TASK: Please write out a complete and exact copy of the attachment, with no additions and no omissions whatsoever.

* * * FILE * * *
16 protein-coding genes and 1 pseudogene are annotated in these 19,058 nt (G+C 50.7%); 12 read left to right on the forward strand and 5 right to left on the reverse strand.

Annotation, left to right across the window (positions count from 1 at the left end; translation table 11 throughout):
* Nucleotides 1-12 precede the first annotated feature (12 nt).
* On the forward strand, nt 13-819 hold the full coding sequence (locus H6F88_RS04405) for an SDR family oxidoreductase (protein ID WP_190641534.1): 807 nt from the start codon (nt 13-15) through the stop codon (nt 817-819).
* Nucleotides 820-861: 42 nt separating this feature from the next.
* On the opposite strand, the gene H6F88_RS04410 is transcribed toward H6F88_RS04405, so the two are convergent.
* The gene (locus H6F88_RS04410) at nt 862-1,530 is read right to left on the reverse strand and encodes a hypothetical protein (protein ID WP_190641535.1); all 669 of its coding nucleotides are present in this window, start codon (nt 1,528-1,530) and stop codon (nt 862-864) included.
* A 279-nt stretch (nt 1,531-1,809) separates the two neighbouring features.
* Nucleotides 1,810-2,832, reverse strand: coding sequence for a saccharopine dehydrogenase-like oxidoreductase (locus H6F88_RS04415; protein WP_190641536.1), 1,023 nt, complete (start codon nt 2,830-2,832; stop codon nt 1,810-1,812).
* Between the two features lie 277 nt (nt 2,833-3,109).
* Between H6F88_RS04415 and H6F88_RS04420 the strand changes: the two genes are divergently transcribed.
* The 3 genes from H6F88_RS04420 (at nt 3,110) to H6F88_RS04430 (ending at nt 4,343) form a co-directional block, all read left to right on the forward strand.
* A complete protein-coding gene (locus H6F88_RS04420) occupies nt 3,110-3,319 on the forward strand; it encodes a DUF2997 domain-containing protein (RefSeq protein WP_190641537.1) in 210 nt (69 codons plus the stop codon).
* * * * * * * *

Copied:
16 protein-coding genes and 1 pseudogene are annotated in these 19,058 nt (G+C 50.7%); 12 read left to right on the forward strand and 5 right to left on the reverse strand.

Annotation, left to right across the window (positions count from 1 at the left end; translation table 11 throughout):
* Nucleotides 1-12 precede the first annotated feature (12 nt).
* On the forward strand, nt 13-819 hold the full coding sequence (locus H6F88_RS04405) for an SDR family oxidoreductase (protein ID WP_190641534.1): 807 nt from the start codon (nt 13-15) through the stop codon (nt 817-819).
* Nucleotides 820-861: 42 nt separating this feature from the next.
* On the opposite strand, the gene H6F88_RS04410 is transcribed toward H6F88_RS04405, so the two are convergent.
* The gene (locus H6F88_RS04410) at nt 862-1,530 is read right to left on the reverse strand and encodes a hypothetical protein (protein ID WP_190641535.1); all 669 of its coding nucleotides are present in this window, start codon (nt 1,528-1,530) and stop codon (nt 862-864) included.
* A 279-nt stretch (nt 1,531-1,809) separates the two neighbouring features.
* Nucleotides 1,810-2,832, reverse strand: coding sequence for a saccharopine dehydrogenase-like oxidoreductase (locus H6F88_RS04415; protein WP_190641536.1), 1,023 nt, complete (start codon nt 2,830-2,832; stop codon nt 1,810-1,812).
* Between the two features lie 277 nt (nt 2,833-3,109).
* Between H6F88_RS04415 and H6F88_RS04420 the strand changes: the two genes are divergently transcribed.
* The 3 genes from H6F88_RS04420 (at nt 3,110) to H6F88_RS04430 (ending at nt 4,343) form a co-directional block, all read left to right on the forward strand.
* A complete protein-coding gene (locus H6F88_RS04420) occupies nt 3,110-3,319 on the forward strand; it encodes a DUF2997 domain-containing protein (RefSeq protein WP_190641537.1) in 210 nt (69 codons plus the stop codon).